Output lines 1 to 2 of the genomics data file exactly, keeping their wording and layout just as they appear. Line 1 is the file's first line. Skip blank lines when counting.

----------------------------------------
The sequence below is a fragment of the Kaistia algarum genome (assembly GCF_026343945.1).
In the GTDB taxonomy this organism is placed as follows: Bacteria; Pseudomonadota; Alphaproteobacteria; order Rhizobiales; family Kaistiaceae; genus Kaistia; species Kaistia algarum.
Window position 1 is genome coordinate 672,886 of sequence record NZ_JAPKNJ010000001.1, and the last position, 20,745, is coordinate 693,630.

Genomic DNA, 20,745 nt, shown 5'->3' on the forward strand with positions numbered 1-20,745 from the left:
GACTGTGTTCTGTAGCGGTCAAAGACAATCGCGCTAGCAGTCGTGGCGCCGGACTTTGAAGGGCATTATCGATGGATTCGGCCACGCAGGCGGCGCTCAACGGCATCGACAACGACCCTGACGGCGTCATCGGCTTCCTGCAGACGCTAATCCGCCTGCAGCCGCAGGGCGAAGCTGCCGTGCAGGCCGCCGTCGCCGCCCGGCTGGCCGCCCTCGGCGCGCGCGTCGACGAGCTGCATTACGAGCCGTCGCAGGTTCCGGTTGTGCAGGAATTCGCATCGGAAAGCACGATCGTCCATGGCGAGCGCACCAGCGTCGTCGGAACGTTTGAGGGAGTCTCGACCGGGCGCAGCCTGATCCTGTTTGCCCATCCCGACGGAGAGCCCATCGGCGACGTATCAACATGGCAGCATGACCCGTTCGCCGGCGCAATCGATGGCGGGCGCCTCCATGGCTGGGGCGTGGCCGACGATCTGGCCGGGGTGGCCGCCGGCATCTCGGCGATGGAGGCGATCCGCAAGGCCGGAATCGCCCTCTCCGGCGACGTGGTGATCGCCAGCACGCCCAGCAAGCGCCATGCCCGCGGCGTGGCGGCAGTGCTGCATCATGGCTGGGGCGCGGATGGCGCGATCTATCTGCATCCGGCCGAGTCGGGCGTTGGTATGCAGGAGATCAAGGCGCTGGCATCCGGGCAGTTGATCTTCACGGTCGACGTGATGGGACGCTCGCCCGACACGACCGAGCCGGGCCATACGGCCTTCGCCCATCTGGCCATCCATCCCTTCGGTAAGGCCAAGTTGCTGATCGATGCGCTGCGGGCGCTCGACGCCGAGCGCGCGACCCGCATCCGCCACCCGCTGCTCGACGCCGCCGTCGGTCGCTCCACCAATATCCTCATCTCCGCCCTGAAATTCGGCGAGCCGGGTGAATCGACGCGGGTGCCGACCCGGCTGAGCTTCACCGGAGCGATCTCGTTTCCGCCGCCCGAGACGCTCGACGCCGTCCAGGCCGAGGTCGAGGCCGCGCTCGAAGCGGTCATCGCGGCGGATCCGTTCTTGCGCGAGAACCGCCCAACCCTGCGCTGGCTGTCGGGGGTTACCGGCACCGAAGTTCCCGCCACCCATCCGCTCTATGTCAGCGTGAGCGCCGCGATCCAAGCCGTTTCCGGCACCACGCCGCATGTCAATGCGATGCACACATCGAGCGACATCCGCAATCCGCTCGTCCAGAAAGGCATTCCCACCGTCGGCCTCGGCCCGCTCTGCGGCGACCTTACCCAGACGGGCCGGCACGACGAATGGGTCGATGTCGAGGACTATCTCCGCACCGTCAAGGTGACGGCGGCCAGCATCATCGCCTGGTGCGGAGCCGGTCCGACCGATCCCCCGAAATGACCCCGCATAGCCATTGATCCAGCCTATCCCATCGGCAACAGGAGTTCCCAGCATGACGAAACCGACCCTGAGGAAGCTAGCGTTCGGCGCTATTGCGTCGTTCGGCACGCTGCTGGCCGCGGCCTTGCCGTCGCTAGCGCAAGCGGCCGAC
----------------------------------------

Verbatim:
The sequence below is a fragment of the Kaistia algarum genome (assembly GCF_026343945.1).
In the GTDB taxonomy this organism is placed as follows: Bacteria; Pseudomonadota; Alphaproteobacteria; order Rhizobiales; family Kaistiaceae; genus Kaistia; species Kaistia algarum.